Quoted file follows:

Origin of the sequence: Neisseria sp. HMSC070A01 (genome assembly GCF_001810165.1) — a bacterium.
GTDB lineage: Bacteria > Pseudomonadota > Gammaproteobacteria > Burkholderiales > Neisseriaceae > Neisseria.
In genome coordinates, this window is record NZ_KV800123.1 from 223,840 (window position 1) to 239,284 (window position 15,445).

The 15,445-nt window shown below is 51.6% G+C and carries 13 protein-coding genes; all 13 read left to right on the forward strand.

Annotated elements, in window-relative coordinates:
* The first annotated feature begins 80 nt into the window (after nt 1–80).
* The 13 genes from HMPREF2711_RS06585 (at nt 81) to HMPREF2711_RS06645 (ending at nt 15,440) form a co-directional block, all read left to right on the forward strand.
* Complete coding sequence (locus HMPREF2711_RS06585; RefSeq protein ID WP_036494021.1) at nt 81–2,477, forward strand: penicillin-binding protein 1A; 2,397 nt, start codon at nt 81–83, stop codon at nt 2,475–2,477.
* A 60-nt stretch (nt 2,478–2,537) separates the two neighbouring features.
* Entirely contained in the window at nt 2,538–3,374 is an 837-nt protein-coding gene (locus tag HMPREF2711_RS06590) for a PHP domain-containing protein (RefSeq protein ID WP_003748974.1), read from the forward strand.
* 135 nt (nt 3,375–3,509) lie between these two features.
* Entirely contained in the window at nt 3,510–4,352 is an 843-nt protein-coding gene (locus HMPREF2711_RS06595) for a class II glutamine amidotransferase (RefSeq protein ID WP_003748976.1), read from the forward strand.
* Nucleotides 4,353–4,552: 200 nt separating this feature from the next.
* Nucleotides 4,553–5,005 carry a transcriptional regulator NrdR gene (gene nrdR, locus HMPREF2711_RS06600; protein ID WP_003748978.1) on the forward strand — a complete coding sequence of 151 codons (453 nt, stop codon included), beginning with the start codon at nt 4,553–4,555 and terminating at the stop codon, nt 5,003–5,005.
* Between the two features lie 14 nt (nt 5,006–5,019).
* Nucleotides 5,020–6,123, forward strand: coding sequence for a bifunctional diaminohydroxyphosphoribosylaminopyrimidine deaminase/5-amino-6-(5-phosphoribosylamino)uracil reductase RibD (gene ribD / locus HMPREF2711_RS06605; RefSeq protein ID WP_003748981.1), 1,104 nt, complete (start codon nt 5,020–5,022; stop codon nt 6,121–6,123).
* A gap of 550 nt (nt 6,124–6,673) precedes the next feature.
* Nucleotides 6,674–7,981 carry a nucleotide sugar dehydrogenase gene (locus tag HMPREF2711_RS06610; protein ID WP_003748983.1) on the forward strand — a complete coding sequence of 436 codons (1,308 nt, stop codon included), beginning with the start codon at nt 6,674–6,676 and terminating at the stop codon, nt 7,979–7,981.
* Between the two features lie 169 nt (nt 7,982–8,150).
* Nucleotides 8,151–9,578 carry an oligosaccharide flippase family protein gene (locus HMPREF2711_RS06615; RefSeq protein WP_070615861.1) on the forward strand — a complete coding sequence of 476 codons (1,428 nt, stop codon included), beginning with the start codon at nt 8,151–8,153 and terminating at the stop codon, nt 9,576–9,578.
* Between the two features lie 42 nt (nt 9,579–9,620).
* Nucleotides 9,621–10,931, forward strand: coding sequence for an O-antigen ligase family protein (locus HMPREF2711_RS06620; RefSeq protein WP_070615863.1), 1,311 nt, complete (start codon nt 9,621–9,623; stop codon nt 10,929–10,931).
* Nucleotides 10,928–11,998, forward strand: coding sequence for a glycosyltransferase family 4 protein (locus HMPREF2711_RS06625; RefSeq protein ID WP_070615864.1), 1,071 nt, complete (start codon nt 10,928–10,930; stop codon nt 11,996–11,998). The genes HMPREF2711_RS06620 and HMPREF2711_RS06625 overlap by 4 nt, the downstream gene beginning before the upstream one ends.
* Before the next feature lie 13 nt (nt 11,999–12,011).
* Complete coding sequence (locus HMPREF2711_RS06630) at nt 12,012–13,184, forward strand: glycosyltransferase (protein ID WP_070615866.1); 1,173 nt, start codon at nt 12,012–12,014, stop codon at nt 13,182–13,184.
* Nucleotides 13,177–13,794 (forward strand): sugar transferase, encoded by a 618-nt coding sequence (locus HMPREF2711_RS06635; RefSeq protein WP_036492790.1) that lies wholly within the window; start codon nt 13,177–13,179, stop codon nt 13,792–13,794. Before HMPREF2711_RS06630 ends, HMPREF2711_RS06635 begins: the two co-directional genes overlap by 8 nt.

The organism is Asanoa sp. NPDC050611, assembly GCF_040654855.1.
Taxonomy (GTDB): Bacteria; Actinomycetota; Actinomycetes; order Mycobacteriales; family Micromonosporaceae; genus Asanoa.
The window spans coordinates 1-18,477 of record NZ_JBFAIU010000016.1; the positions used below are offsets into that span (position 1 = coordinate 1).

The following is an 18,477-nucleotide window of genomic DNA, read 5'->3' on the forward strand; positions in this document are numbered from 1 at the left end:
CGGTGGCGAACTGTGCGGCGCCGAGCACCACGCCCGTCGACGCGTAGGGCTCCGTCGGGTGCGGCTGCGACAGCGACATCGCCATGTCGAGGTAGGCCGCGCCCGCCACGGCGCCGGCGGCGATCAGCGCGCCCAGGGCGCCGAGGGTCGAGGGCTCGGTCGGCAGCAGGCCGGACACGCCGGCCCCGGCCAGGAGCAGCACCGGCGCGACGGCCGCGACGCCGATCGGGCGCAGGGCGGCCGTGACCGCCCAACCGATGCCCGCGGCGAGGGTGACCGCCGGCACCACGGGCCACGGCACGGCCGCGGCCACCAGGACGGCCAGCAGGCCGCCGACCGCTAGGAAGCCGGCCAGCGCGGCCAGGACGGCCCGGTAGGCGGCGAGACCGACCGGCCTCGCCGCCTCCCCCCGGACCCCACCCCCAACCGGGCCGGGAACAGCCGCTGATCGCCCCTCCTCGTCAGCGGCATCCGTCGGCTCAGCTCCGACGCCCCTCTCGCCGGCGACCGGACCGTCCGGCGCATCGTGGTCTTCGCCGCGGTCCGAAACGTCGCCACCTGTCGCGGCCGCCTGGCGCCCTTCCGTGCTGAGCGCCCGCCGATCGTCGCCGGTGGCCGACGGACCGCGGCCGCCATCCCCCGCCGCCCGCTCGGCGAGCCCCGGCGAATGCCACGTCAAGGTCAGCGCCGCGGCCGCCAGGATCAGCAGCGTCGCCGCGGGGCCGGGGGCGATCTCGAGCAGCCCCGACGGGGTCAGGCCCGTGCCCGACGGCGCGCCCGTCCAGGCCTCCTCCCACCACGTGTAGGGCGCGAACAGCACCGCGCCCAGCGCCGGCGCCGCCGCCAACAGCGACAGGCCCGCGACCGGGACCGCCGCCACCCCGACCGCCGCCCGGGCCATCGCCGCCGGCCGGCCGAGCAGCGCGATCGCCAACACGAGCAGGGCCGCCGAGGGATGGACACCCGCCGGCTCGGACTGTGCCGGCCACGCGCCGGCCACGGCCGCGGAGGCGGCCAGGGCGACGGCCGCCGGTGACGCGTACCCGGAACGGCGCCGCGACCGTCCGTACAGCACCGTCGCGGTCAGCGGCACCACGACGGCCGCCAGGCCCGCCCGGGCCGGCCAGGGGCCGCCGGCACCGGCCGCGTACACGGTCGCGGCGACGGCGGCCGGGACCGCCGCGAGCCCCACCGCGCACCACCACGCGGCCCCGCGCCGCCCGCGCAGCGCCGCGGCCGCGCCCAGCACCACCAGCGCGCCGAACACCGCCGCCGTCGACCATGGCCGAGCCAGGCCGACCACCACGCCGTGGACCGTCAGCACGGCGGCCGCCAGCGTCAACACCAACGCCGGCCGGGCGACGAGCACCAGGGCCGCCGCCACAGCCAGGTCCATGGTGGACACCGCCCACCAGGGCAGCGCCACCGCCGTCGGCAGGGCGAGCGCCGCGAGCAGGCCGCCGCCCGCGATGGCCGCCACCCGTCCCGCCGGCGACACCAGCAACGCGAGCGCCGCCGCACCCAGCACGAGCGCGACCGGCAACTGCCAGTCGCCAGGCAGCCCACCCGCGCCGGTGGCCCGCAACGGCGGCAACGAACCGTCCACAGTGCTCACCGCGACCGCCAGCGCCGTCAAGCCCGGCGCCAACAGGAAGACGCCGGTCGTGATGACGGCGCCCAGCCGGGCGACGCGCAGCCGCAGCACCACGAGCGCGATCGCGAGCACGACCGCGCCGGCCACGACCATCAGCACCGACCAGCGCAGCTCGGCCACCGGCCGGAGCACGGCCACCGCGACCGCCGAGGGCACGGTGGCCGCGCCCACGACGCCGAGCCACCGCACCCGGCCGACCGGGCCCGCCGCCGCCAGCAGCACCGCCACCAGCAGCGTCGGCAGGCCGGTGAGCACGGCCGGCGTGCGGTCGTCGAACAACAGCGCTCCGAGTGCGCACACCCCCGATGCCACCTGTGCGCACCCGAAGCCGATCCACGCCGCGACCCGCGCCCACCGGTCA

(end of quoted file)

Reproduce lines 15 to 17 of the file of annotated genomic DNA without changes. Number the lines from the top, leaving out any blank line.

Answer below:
* Between the two features lie 14 nt (nt 5,006–5,019).
* Nucleotides 5,020–6,123, forward strand: coding sequence for a bifunctional diaminohydroxyphosphoribosylaminopyrimidine deaminase/5-amino-6-(5-phosphoribosylamino)uracil reductase RibD (gene ribD / locus HMPREF2711_RS06605; RefSeq protein ID WP_003748981.1), 1,104 nt, complete (start codon nt 5,020–5,022; stop codon nt 6,121–6,123).
* A gap of 550 nt (nt 6,124–6,673) precedes the next feature.